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It's 1881 in New Mexico, and the times they are a'changing. Pat Garrett, erstwhile travelling companion of the outlaw Billy the Kid has become a sheriff, tasked by cattle interests with ridding the territory of Billy. After Billy escapes, Pat assembles a posse and chases him through the territory, culminating in a final confrontation at Fort Sumner, but is unaware of the full scope of the cattle interests' plans for the New West. Written by
Ed Sutton <email@example.com>
In 1881, while Pat Garrett and his posse are shooting at Billy and his gang, who are holed up in a remote stone building, Garrett calls to Billy and says that he is wanted for the killing of Buckshot Roberts. Billy yells back that the Roberts shooting had taken place a year ago. In fact, Roberts was shot and killed in 1878 - three years earlier - by Charley Bowdre, another member of Billy's gang. See more »
On your knees.
Kiss my ass!
[Ollinger knocks Billy off his chair and puts a shotgun to his head]
REPENT, you son of a bitch!
Sweet Jesus, I repent!
See more »
Opening with the gunning down of Pat Garrett in 1909, we flash back to 1881 where Garrett has been hired to bring his ex-partner in crime Billy the Kid to justice. The story unfolds against a backdrop of a west that is moving forward, driven by businessmen (represented by Chisum) leaving behind the 'old ways'.
Of modern (ie after 50's and 60's) westerns Once Upon a Time in the West stands out as the best. However I feel that this film covers similar themes, of the death of the cowboy way and passing of times. The story is not really a duel between Pat and Billy but more a look at times changing around them with Garrett changing with them and Billy trying to remain still. The story is well told with plenty of good characters, great setups and interesting dialogue. The relationships and the look at the old west 'code' easily hold the interest.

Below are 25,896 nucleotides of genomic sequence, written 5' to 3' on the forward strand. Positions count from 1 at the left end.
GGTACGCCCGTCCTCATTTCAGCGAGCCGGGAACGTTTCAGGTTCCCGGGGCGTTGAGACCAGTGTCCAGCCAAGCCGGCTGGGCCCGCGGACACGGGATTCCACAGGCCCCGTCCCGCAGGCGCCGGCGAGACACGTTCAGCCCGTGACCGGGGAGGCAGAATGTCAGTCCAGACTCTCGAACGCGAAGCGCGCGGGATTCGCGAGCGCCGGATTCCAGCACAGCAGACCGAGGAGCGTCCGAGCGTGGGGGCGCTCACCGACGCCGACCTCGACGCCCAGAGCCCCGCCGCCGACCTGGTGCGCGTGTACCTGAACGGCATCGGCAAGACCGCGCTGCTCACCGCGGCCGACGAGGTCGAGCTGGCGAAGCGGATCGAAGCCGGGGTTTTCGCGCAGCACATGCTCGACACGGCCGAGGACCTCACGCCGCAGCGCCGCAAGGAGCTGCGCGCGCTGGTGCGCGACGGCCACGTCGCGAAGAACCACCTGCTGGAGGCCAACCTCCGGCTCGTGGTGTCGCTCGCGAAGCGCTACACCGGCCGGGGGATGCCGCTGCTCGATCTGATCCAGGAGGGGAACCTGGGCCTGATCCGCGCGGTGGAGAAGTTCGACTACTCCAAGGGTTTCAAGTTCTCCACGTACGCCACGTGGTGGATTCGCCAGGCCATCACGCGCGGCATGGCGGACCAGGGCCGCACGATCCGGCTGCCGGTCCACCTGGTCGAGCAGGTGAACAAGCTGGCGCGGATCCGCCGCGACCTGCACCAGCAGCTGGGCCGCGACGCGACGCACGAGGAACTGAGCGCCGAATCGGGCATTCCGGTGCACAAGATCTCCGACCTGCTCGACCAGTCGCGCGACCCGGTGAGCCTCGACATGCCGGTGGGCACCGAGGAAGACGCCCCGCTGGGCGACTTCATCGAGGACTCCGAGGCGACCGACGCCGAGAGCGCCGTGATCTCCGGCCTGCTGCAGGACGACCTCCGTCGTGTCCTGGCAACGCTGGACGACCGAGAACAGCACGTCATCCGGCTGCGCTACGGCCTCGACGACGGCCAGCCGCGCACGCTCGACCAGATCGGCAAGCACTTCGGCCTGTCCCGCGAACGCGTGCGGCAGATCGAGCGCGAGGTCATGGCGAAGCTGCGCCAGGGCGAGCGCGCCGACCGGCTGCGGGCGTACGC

Peckinpah does plenty of good work here for example intercutting the killing of Garrett with the killing of chickens etc, making it visually clever too. However his best move is the use of Bob Dylan's score it could have been intrusive and made the film feel tacky and like it tries too hard to be hip. Instead the score works well and gives the film a soulful feel.
The cast is not only superb but deep with talent. Coburn is as good as ever as Garrett, struggling to move with times he doesn't approve of. Kristofferson is good, but his character of Billy is not well developed, but he still has a strong role to play. The support cast is full of famous faces from Westerns and a few actors just starting out slim Pickens, Chill Wills, Jack Elam, Luke Ashew, Charles Martin Smith, Harry Dean Stanton and a good part for Bob Dylan.
If you're watching it make sure you've got the restored version that adds 15 minutes and uses the score better. The director's version makes more of the role of Boss Chisum and fills the story out with playful brothel scenes and delivers a few more cameos. It makes a big difference to the film and lifts the story above being Garrett versus Billy the Kid.
Overall an excellent western from one of the greats at this type of thing.
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